It’s business as usual at Fire Station 1 in San Luis Obispo. Firefighters are running calls and training while some of their crew is down south battling the Woolsey Fire.
“We backfill with off-duty personnel to maintain appropriate staffing levels here in the city,” said Battalion Chief Bob Bisson, with San Luis Obispo City Fire Department.
It’s all part of the well-oiled machine that is the mutual aid system of California. SLO City Fire joins several other local agencies that were dispatched to battle massive fires in LA and Ventura Counties.
“We’re accustomed to the idea that in fire season you may go into work on any given morning and that afternoon we’ll be on an engine headed north or south in the state somewhere,” Chief Bisson added.
Families of fire crews also become accustomed to the familiar farewell.
“They’re aware of our abilities and they’re aware of the training that we have but on a human level, they also miss us because we’re gone. In many cases, we’re gone suddenly and it wasn’t planned and that’s probably the most difficult part,” Chief Bisson said.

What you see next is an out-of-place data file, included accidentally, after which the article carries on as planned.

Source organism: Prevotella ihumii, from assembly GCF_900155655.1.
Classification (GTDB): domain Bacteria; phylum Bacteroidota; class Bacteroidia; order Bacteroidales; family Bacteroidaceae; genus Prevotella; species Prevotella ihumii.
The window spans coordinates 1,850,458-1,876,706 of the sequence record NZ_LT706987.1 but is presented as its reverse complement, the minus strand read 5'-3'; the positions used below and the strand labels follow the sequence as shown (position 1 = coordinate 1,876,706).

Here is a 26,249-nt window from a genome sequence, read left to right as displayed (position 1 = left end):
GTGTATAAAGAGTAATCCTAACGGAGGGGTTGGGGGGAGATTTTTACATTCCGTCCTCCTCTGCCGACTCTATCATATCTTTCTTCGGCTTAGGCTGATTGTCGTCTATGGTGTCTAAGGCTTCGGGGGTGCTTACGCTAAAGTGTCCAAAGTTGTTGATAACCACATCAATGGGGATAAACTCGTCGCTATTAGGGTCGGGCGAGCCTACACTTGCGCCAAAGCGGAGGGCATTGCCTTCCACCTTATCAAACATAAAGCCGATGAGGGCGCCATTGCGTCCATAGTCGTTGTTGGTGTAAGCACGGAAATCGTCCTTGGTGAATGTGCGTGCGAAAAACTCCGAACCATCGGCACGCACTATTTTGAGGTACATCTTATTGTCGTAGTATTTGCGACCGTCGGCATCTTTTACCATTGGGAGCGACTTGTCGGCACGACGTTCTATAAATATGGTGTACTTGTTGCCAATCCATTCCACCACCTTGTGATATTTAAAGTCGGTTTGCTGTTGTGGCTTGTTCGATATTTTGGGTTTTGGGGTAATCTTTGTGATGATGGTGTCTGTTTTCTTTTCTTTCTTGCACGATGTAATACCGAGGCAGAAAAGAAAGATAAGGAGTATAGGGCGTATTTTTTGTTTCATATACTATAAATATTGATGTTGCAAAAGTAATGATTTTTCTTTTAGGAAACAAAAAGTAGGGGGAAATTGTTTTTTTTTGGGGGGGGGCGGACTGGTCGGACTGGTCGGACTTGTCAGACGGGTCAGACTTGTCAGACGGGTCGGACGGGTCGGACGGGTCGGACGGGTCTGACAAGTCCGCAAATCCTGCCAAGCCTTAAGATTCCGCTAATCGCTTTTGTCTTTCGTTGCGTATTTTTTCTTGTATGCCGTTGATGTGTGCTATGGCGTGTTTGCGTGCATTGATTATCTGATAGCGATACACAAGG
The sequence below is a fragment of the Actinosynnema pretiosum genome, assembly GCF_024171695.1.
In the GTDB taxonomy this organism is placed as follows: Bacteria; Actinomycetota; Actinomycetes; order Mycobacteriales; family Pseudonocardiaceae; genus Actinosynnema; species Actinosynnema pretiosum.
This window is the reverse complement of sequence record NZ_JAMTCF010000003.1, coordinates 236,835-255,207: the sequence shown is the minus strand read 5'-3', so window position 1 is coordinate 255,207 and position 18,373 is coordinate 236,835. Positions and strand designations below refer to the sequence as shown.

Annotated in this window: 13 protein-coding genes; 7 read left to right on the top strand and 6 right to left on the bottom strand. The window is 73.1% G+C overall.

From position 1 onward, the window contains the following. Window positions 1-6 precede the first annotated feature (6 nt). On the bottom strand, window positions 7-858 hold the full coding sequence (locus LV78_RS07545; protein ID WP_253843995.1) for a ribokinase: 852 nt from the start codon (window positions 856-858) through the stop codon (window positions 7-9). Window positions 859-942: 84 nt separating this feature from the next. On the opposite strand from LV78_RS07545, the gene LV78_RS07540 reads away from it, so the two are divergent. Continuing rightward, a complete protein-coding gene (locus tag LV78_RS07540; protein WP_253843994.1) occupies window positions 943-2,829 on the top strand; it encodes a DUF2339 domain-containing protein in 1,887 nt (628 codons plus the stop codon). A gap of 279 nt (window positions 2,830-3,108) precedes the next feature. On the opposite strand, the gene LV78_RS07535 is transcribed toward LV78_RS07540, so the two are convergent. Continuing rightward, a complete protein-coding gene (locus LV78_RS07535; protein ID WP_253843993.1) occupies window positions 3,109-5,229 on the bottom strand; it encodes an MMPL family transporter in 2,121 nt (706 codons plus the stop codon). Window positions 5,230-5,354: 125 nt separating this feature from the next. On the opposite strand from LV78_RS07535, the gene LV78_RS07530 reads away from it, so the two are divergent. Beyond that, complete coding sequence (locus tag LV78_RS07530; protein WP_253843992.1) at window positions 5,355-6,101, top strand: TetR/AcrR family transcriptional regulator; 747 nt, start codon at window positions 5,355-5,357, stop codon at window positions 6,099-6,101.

Sometimes, there is no goodbye in person and my mom will just get a call,” said Alec MacDonald, whose father is a firefighter with San Luis Obispo City Fire Department. He and other families of fire crews know the dangers of the job, which makes a safe return that much sweeter.
“There’s been a few times where you see crashes and it’s kinda scary for a moment. You see names and it’s not him, but it’s still sad that you’re losing firefighters and his brothers,” MacDonald said.
Local agencies are reimbursed by the state for the equipment, personnel, and administrative costs that are associated with sending crews to help out in different counties.